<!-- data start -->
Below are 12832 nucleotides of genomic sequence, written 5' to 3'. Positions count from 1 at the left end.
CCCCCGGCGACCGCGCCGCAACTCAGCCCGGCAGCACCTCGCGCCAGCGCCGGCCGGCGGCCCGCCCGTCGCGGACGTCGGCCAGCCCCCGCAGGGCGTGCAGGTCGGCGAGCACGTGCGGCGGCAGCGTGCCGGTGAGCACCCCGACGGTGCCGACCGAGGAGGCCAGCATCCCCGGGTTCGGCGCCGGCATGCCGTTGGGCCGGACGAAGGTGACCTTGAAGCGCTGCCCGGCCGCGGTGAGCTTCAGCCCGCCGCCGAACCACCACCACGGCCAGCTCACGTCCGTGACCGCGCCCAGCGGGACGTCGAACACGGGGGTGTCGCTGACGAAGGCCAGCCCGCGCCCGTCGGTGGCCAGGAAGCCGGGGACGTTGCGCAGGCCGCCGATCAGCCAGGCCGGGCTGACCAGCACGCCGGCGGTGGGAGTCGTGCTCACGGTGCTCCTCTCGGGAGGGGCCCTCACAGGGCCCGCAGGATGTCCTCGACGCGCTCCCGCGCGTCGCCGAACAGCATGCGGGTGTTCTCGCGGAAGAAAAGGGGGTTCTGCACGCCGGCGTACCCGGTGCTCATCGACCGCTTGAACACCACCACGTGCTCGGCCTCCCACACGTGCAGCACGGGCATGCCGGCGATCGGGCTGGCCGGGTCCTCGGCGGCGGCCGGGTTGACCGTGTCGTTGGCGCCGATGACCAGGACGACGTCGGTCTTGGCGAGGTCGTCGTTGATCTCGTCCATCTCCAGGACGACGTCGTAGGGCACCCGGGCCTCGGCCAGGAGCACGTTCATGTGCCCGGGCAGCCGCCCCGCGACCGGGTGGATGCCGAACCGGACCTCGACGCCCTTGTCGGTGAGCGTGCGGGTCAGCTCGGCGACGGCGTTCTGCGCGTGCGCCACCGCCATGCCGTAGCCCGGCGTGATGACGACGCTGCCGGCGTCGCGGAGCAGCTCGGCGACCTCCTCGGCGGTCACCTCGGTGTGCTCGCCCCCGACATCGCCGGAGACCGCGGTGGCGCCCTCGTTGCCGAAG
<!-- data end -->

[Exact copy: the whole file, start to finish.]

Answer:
Below are 12832 nucleotides of genomic sequence, written 5' to 3'. Positions count from 1 at the left end.
CCCCCGGCGACCGCGCCGCAACTCAGCCCGGCAGCACCTCGCGCCAGCGCCGGCCGGCGGCCCGCCCGTCGCGGACGTCGGCCAGCCCCCGCAGGGCGTGCAGGTCGGCGAGCACGTGCGGCGGCAGCGTGCCGGTGAGCACCCCGACGGTGCCGACCGAGGAGGCCAGCATCCCCGGGTTCGGCGCCGGCATGCCGTTGGGCCGGACGAAGGTGACCTTGAAGCGCTGCCCGGCCGCGGTGAGCTTCAGCCCGCCGCCGAACCACCACCACGGCCAGCTCACGTCCGTGACCGCGCCCAGCGGGACGTCGAACACGGGGGTGTCGCTGACGAAGGCCAGCCCGCGCCCGTCGGTGGCCAGGAAGCCGGGGACGTTGCGCAGGCCGCCGATCAGCCAGGCCGGGCTGACCAGCACGCCGGCGGTGGGAGTCGTGCTCACGGTGCTCCTCTCGGGAGGGGCCCTCACAGGGCCCGCAGGATGTCCTCGACGCGCTCCCGCGCGTCGCCGAACAGCATGCGGGTGTTCTCGCGGAAGAAAAGGGGGTTCTGCACGCCGGCGTACCCGGTGCTCATCGACCGCTTGAACACCACCACGTGCTCGGCCTCCCACACGTGCAGCACGGGCATGCCGGCGATCGGGCTGGCCGGGTCCTCGGCGGCGGCCGGGTTGACCGTGTCGTTGGCGCCGATGACCAGGACGACGTCGGTCTTGGCGAGGTCGTCGTTGATCTCGTCCATCTCCAGGACGACGTCGTAGGGCACCCGGGCCTCGGCCAGGAGCACGTTCATGTGCCCGGGCAGCCGCCCCGCGACCGGGTGGATGCCGAACCGGACCTCGACGCCCTTGTCGGTGAGCGTGCGGGTCAGCTCGGCGACGGCGTTCTGCGCGTGCGCCACCGCCATGCCGTAGCCCGGCGTGATGACGACGCTGCCGGCGTCGCGGAGCAGCTCGGCGACCTCCTCGGCGGTCACCTCGGTGTGCTCGCCCCCGACATCGCCGGAGACCGCGGTGGCGCCCTCGTTGCCGAAG